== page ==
Muslim community is quite isolated from other ethnic group, their celebration are not then displayed to public. Most of Muslim festivals are also closely connected to religion. The main Muslim festivals are the Milad-un-Nabi or the birth of the Prophet Mohammed in December, Id-ul-Fitr marking the end of the holy fasting during the month of Ramadan, and the Haj festival when Muslims make their pilgrimages to the holy Muslim shrine in Mecca.

National festivals

When it comes to national festivals, the most expecting, most colorful, and most vibrant festivals of the nation is the traditional New Year Festival. The festival is when the two major ethnic groups in Sri Lanka, the Sinhalese and the Tamils jointly celebrate this happy time, but in different styles according to their original tradition.
Although the conventional New Year is the 1st January, traditional New Year (Avurudu) of the Sinhalese and the Tamils occurs in the 13th or 14th April each year according to their lunar calendar.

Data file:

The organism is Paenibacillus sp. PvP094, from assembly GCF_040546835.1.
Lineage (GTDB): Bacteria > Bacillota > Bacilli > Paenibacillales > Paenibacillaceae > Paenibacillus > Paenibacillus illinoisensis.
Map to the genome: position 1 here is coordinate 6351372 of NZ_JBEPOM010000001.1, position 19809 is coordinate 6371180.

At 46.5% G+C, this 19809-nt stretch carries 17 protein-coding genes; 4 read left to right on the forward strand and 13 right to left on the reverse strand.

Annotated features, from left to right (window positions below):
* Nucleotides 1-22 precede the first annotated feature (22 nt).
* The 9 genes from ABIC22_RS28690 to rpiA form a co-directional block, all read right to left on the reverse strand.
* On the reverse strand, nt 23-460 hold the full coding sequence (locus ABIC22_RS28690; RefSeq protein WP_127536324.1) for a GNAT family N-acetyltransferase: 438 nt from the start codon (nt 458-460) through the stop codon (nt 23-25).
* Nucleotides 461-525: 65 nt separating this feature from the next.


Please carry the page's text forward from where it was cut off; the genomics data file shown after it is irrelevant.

The precise days and times of celebration of the end of the old year and the beginning of the New Year are determined by the astrologers. The auspicious time is marked by the entry of the Sun from the zodiac sign of Pisces (the last phase of the Sun cycle) to Aries (the first phase of the Sun cycle). The festive period continues for about a week. The festival also coincides with the end of the harvest season and the beginning of new season. People enjoy the brand new day of the New Year by cleaning their house, buying their new clothes, and eating special meal in a union of family members. Unlike the long, continual Sinhalese New Year celebration, Hindu Tamil New Year is confined to the first day of the Year and is over within hours.

*culled from www.silkroadgroup.com

Tuesday, 26 July 2016

Democratic Republic of the Congo Holidays and Festivals